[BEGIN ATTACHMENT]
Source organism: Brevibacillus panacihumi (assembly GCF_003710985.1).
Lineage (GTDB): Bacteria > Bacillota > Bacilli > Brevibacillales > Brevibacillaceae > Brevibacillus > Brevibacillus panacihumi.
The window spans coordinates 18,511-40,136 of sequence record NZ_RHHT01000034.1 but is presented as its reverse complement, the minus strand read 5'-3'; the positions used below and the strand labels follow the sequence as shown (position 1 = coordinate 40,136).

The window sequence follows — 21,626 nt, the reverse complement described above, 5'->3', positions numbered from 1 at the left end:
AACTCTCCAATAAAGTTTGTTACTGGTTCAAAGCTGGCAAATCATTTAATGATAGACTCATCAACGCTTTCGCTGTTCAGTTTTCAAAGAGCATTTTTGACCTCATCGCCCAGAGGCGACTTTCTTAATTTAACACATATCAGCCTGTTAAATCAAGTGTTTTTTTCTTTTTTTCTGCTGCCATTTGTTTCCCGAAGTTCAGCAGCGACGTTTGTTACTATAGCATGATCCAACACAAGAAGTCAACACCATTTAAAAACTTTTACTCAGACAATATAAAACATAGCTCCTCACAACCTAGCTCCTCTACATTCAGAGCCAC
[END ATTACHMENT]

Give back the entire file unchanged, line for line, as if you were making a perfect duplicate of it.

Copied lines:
Source organism: Brevibacillus panacihumi (assembly GCF_003710985.1).
Lineage (GTDB): Bacteria > Bacillota > Bacilli > Brevibacillales > Brevibacillaceae > Brevibacillus > Brevibacillus panacihumi.
The window spans coordinates 18,511-40,136 of sequence record NZ_RHHT01000034.1 but is presented as its reverse complement, the minus strand read 5'-3'; the positions used below and the strand labels follow the sequence as shown (position 1 = coordinate 40,136).

The window sequence follows — 21,626 nt, the reverse complement described above, 5'->3', positions numbered from 1 at the left end:
AACTCTCCAATAAAGTTTGTTACTGGTTCAAAGCTGGCAAATCATTTAATGATAGACTCATCAACGCTTTCGCTGTTCAGTTTTCAAAGAGCATTTTTGACCTCATCGCCCAGAGGCGACTTTCTTAATTTAACACATATCAGCCTGTTAAATCAAGTGTTTTTTTCTTTTTTTCTGCTGCCATTTGTTTCCCGAAGTTCAGCAGCGACGTTTGTTACTATAGCATGATCCAACACAAGAAGTCAACACCATTTAAAAACTTTTACTCAGACAATATAAAACATAGCTCCTCACAACCTAGCTCCTCTACATTCAGAGCCAC